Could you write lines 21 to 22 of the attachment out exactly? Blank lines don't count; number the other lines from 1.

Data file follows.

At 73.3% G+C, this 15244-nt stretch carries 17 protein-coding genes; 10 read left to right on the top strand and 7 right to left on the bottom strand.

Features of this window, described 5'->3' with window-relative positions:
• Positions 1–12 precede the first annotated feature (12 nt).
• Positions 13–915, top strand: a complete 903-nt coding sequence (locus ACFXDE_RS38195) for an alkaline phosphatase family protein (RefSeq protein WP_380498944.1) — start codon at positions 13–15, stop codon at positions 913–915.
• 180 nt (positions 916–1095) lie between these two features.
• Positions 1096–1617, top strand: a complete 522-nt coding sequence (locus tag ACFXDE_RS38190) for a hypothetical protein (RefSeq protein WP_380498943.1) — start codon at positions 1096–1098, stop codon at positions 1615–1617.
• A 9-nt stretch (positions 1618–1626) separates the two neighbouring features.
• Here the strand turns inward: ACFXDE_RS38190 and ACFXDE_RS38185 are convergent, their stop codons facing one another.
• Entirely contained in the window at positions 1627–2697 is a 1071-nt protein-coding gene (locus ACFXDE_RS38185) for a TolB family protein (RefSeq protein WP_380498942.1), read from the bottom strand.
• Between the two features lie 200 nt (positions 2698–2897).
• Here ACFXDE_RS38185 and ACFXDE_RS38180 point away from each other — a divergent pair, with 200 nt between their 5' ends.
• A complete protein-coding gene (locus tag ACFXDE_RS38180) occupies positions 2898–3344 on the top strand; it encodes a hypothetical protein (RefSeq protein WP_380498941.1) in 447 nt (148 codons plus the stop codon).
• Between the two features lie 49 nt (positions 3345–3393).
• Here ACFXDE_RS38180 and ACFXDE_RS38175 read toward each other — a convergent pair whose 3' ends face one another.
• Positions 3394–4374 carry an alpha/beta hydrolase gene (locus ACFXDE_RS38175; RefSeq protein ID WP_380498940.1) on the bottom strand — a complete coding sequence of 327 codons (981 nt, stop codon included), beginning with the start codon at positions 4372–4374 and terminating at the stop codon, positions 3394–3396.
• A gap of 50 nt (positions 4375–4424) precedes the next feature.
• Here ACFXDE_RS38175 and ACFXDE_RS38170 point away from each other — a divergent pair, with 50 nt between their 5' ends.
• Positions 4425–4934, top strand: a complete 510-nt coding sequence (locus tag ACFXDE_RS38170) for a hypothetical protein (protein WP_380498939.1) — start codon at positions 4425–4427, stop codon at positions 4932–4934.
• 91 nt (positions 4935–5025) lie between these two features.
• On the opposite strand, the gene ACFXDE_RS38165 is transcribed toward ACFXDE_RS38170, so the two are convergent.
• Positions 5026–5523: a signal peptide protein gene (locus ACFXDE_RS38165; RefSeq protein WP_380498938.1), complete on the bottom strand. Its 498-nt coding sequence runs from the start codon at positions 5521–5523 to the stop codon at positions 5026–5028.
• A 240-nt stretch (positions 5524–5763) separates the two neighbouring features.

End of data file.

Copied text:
• Positions 5026–5523: a signal peptide protein gene (locus ACFXDE_RS38165; RefSeq protein WP_380498938.1), complete on the bottom strand. Its 498-nt coding sequence runs from the start codon at positions 5521–5523 to the stop codon at positions 5026–5028.
• A 240-nt stretch (positions 5524–5763) separates the two neighbouring features.